Friday, October 14, 2011

Country Driving: A journey through China from farm to factory, by Peter Hessler

First off, a confession and a complaint.

The confession:  I couldn't make it through the book.   I was very interested in the first section, which was about Mr. Hessler's initial drives across China.   The second section, about his home away from the city (Beijing) in a peasant area, was largely interesting to me.   But by the third and final section, about a factory village, I'd lost all my interest.   Now in fairness I did skim through the remainder, reading a few pages here and there.   But that was sufficient.

Based on the uniformly positive reviews of this book I can only assume the failure here is my own inability to focus.

So now the complaint.   If you're reading a book about a remote place, and specifically someone's road trips across that remote place, don't you think you're entitled to a map?   But the first map (it is generous to call it that) didn't appear until after the 122nd page.   And it didn't show any of the routes of the first 122 pages at all.  Or maybe it did.  Hard to tell.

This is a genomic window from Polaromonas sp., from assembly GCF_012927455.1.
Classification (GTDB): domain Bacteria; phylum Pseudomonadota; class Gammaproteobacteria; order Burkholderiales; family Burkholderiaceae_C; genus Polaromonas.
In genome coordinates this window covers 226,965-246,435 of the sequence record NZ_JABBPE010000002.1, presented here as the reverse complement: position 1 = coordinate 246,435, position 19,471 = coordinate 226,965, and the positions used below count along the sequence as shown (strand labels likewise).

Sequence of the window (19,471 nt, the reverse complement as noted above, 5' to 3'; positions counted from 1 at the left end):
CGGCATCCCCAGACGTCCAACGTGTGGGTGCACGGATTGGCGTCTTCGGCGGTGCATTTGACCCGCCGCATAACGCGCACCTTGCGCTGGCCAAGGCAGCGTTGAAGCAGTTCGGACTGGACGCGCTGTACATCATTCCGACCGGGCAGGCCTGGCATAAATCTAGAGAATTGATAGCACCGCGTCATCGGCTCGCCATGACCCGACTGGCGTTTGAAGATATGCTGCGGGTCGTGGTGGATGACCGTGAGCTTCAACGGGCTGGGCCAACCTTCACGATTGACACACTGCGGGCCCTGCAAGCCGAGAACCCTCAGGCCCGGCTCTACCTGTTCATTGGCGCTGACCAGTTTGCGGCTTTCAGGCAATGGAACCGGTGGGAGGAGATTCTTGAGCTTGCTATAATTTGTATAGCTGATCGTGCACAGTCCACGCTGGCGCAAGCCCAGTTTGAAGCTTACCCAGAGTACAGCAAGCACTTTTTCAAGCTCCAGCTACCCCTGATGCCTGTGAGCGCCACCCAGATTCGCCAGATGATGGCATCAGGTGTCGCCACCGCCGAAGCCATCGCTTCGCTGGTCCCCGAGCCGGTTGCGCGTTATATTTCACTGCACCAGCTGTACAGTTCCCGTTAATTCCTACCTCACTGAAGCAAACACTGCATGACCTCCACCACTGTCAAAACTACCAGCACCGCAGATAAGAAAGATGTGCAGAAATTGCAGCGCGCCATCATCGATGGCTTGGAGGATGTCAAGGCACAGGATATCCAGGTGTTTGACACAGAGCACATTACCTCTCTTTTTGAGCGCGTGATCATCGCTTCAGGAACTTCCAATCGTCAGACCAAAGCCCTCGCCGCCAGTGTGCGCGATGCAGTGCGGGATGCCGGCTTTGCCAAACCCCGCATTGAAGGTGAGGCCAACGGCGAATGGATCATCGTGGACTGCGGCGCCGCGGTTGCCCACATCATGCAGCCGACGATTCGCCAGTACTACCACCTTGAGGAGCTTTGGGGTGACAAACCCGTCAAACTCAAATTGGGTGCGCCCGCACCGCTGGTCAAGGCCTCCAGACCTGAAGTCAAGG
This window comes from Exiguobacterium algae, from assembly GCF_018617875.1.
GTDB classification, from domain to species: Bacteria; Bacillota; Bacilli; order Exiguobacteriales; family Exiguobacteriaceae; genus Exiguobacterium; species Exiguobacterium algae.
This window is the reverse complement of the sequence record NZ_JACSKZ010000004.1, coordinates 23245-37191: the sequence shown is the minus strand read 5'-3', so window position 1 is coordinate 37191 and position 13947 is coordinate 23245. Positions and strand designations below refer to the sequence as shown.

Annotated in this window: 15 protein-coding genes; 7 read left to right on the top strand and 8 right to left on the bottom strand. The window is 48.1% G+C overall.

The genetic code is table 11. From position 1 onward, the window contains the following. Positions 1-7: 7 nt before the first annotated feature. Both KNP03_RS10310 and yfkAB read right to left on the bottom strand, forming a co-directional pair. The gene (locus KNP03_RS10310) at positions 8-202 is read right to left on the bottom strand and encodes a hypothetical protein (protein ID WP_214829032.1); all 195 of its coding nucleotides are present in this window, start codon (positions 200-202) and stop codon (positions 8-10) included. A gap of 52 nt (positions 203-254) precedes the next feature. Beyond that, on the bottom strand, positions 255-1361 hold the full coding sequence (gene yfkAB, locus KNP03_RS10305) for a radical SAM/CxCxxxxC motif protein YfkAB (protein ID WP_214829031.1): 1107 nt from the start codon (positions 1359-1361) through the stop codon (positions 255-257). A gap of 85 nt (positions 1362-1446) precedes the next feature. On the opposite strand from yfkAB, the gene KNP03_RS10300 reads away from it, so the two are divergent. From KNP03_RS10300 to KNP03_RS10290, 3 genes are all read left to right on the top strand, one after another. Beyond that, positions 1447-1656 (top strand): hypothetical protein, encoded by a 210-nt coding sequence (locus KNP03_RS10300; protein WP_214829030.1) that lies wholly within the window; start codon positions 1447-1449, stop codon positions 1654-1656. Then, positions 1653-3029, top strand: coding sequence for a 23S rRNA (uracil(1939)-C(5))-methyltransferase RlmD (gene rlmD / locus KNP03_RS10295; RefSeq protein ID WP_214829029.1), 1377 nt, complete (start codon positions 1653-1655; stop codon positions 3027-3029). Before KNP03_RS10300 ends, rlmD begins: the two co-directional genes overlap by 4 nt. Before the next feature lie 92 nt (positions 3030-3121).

I really should say more about this book, at least facts about it.   The prior sentences presumably convey my assessment.    So here we go:   Mr. Hessler is an American journalist who'd been living in China for some time, and speaks the language.   Living in Beijing, he decided to get a driver's license (no small task in China), rent a car and travel along a Great Wall -oriented route, trusting the inadequate drivers maps as a general guide.   This book documents these travels (in the first section), as well as his experiences in part-time living with a small village population a couple of hours outside of Beijing (the second section), and hit visits to a factory region in the south, near Wenzhou (in the third, and as previously confessed, largely unread third section).

There are, it turns out, multiple versions of this bookavailable.

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